Published: Sat, October 20, 2018
Finance | By Loren Pratt

Facebook accused of misleading advertisers, then trying to hide it

Facebook accused of misleading advertisers, then trying to hide it

Among other sources, the suit drew on a report by industry group Video Advertising Bureau showing that Facebook's audience reach estimates in every U.S. state were higher than the states' actual populations according to the USA census. Furthermore, its activity was described as "likely to deceive" advertisers. The allegation was included in newly public filings in a lawsuit brought by a group of small advertisers in California federal court in 2016, the Wall Street Journal reports. "They also would have seen that they had spent considerable money on past advertising campaigns that were not enjoying anywhere near the average viewership that Facebook had represented". The spokesperson went on to say that the company has filed a motion to dismiss the pending litigation. "We told our customers about the error when we discovered it - and updated our help center to explain the issue", a Facebook spokeswoman said in response to the lawsuit.

The new filing comes on the back of a review of around 80,000 pages of internal Facebook records, obtained as part of the court proceedings, by the plaintiffs.

Facebook admitted it miscalculated the metric for about two years. In 2016, addressing the problem with marketers, Facebook said that the average time was inflated by 60 percent to 80 percent, and it only impacted unpaid posts. "But it didn't-it reflected the total time spent watching a video divided by only the number of "views" of a video (that is, when the video was watched for three or more seconds)".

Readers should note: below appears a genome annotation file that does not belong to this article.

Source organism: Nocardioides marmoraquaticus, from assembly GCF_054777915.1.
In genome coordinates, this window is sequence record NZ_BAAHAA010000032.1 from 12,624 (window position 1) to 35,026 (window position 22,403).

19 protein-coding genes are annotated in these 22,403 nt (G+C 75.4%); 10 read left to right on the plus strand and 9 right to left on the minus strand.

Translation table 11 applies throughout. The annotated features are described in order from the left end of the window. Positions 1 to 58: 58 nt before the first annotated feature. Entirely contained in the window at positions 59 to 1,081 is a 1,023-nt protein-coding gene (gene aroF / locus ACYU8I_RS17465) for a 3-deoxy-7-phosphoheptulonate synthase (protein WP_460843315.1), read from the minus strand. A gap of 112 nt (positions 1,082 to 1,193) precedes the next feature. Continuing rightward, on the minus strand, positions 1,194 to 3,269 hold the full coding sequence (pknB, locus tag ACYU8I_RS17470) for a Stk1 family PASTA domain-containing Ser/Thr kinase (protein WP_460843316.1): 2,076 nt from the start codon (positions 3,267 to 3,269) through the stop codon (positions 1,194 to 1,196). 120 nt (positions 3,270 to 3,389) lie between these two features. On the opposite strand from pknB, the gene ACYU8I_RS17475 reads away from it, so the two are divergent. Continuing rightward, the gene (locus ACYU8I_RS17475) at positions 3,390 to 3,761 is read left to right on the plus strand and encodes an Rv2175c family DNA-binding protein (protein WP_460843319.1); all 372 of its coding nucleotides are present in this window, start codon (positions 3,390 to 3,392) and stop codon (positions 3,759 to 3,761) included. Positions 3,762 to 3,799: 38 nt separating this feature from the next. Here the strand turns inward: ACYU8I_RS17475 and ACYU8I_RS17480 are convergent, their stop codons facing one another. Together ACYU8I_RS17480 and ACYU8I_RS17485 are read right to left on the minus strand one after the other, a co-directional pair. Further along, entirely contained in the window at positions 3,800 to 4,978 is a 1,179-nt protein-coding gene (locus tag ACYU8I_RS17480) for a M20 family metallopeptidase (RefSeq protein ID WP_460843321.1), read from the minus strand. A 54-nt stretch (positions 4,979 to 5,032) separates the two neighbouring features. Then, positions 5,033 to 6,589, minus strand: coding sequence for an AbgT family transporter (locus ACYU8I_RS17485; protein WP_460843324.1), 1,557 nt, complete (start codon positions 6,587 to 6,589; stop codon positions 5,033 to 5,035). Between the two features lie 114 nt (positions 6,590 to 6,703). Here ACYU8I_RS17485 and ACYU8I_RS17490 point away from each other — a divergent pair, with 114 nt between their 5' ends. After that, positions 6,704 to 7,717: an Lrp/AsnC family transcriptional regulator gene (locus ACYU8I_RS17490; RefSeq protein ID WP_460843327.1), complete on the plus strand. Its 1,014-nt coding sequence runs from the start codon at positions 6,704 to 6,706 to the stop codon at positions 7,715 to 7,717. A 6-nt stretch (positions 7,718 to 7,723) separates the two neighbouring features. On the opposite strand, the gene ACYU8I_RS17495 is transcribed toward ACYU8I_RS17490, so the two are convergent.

Yet, are people watching video content on Facebook as much as the company has reported? The first is that Facebook originally discovered there's an issue with the video metrics provided to advertisers in February 2015, yet failed to fix and disclose the problem in a timely matter.

In September 2016, Facebook announced that it noticed the error in August 2016 and had moved quickly to correct it.


But Tuesday's filings allege Facebook falsely pumped up statistics by 150 to 900 percent.

The advertisers are suing Facebook for fraud, alleging that the faulty stats allowed the social media platform to charge higher rates for video advertisements that were thought to be more effective than they actually were.

The social network changed its tune on Portal's data collection partly due to miscommunication, another Facebook employee told Recode: Portal won't run its own advertisements, but data collected on the device could be used to target users with ads in separate Facebook apps.

You've probably noticed a lot more videos popping up in your Facebook feed this past year or so.

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